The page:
A warning that British pig producers are losing £6-7 a pig was given yesterday to the UK environment, food and rural affairs committee (EFRA) as part of its current inquiry into the decline of farmgate prices.
The pig sector position was presented by the National Pig Association’s Lizzie Wilson, sitting alongside the National Farmers Union’s Phil Bicknell and the National Sheep Association’s Phil Stocker.
“We’ve really gone from bust to boom and back to bust again in the last five years,” Ms Wilson told the EFRA committee, adding that from a starting point of 140p/kg in 2010, pig prices had risen to 174p/kg in 2011, only to now be at 130/133p/kg.
While acknowledging that feed costs were also quite low, Ms Wilson warned that, in itself, meant the industry was in a “vulnerable position” if feed prices were to start rising.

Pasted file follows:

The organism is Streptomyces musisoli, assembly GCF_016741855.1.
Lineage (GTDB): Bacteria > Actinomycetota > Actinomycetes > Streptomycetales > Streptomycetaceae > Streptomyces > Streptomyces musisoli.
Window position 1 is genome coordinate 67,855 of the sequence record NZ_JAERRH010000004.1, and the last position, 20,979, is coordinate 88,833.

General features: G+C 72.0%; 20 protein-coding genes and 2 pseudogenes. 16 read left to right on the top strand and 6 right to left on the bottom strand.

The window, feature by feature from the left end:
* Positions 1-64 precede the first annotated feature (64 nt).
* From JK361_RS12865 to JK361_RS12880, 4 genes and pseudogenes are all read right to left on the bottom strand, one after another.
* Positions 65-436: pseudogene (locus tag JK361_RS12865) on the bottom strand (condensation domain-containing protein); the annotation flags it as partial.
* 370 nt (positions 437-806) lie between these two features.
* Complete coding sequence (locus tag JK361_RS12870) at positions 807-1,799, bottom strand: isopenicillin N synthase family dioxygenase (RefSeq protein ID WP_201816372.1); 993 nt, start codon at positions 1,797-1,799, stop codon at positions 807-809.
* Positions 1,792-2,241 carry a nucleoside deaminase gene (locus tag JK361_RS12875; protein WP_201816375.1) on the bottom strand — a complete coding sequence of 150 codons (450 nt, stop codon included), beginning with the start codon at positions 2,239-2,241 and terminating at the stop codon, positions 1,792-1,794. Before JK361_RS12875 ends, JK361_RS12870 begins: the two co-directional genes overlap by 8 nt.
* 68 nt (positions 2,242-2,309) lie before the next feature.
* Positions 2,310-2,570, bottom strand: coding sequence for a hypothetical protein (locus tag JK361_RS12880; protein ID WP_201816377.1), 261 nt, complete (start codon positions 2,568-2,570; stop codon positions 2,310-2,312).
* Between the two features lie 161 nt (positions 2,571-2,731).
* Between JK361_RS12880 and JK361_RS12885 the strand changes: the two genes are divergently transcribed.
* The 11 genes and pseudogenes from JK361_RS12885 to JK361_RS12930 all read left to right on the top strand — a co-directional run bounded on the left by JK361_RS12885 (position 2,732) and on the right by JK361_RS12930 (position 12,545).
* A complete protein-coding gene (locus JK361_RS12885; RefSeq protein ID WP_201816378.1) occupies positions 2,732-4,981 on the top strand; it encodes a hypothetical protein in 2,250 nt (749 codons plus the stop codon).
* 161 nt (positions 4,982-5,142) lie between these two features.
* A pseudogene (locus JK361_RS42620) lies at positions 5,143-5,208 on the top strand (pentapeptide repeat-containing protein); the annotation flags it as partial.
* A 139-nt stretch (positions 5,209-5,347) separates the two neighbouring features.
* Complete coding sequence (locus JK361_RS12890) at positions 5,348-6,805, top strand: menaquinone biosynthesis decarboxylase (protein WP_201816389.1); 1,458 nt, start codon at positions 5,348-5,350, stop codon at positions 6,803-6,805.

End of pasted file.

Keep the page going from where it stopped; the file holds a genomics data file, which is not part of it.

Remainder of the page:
She also said that even at today’s low feed costs, a 133p/kg pig price meant that producers were losing £6-7 a pig currently.
Ms Wilson was further questioned by committee chair, Neil Parish MP, on the role of retailers in relation to their pigmeat pricing approach.
While acknowledging that “retailers don’t like to discount too rapidly in store” due to market volatility, she said that “they do need to lower prices a bit to stimulate demand” while also focusing on promotions and new product development.
The full committee session is currently (October 29) available on parliamentlive.tv